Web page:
The future in the face of furloughs


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Sachs Administration Building (C Building) on NEIU’s main campus.

Rut Ortiz, News Editor

Students who will be fired from their campus jobs during the furloughs imposed during spring break can expect to get back to work soon after.

“We’re going to try to do that immediately after the five furlough days in spring break is to hire as many back as we can,” said Interim President Richard Helldobler said in an interview.

Unfortunately not all of the employees who are laid off can expect a call back.

“We’re not bringing back any temporary employees, we’re keeping those off the payroll until further notice,” Helldobler said.

Helldobler continued that if the university does not get another stopgap budget or appropriation before May 15, NEIU would need to implement three additional furlough days in order to stay afloat. Those affected by the furlough days can expect an approximate 20 percent of their income cut.

The message recently went out that NEIU would impose furlough days during the five days of spring break. University administration will spread those days over five weeks. An open meeting held on March 7 allowed the NEIU community, unions and bargaining groups – such as AFSCME Council 31 and UPI Local 4100 – to come and express their thoughts on cuts faculty and staff were going to experience for the second time since last year.

Timothy Libretti, English department chair, said that state politicians see that NEIU continues to run without a state budget and the university ends up running on fumes.

“We need to find a way to transfer that stress and responsibility and there has to be a moment where you say, ‘No More. Fund us or close us,’” he said to a room full of applause.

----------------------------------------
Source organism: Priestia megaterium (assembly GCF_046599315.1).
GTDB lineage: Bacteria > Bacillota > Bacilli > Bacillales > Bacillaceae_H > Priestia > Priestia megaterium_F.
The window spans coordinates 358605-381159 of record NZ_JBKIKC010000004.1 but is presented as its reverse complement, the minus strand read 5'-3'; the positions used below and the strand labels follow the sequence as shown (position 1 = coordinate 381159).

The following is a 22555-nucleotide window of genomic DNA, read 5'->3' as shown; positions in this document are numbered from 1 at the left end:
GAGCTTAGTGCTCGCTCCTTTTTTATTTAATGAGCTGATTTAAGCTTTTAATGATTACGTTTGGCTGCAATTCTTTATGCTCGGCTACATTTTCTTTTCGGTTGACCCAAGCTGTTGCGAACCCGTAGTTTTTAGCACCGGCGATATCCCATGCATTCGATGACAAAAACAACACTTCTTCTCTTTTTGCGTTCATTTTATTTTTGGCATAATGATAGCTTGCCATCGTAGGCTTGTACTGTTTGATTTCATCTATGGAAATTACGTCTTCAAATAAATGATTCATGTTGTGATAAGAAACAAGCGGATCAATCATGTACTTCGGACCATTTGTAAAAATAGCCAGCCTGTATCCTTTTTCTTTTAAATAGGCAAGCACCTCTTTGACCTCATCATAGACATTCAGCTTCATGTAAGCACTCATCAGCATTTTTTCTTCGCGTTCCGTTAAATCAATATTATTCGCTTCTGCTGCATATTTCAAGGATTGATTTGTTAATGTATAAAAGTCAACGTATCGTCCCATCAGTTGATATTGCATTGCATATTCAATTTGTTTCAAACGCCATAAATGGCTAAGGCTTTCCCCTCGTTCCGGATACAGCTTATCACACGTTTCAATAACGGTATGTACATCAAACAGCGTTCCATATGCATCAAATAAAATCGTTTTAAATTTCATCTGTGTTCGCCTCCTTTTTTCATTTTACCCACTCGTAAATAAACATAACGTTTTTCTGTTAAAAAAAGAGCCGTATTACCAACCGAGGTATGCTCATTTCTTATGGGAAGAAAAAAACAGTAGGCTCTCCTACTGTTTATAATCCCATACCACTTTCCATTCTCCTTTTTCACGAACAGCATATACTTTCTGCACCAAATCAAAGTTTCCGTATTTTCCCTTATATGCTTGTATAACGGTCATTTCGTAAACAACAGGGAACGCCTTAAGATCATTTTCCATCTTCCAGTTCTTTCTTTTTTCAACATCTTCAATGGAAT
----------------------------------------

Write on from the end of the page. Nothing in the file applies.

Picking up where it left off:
A conversation of frustrated faculty going on strike also occurred at the open meeting.

“It would be really horrible for the university but I can certainly understand and appreciate their frustration. They’ve been going at this for 20 months and we asked them to (take furloughs) last year and many faculty and staff haven’t recovered financially,” Helldobler said. “I understand the burden that this putting on everybody.”

Although the conversation of going on strike was applauded during the open meeting, a “no-strike” clause in AFSCME’s contract with the NEIU administration would prevent them from going on strike.

A faculty strike would also affect the UPI as confirmed by NEIU Chapter President Sophia Mehic. She said that students do not have to be concerned about coming back from spring break to find their teachers gone.

“That’s absolutely not the case,” Mehic said. “There is no way we could strike in that first week.”

However, the amount of money necessary to carry NEIU through to the next fiscal year is not a small amount.

Michael Pierick, vice-president of finance and administration, gave a presentation at the beginning of the open meeting and explained that in order to keep NEIU operational through June 30, the university would need to cut expenses by approximately $8.2 million.

The salary-saving program and spending freeze would cut that number down to about $2.8 million, an amount of expenses that still need to be cut to keep the school open and faculty members addressed their questions to university leadership about getting attention from the politicians in Springfield.

“The spring break furloughs worry me because people aren’t paying attention,” Libretti said. “Having (furloughs) over spring break is going to make us much less visible.”

Mehic said that Springfield politicians need to know that NEIU is at a crisis point. “I think taking the furloughs maybe papering over the crisis and they’re not seeing how bad things are,” she said. “I can’t imagine another year like this. I didn’t think we would be in this position this year after what we did last year.”

The trickle down effect of the budget impasse will close the childcare facility on NEIU’s campus. The campus will be closed down during the furlough days and will only have “a very skeletal police crew and custodial staff” according to Helldobler.

“Because we don’t have a full custodial, engineer and police staff, it’s a health and safety issue for me,” Helldobler said.

NEIU’s main campus is expected to resume business after spring break.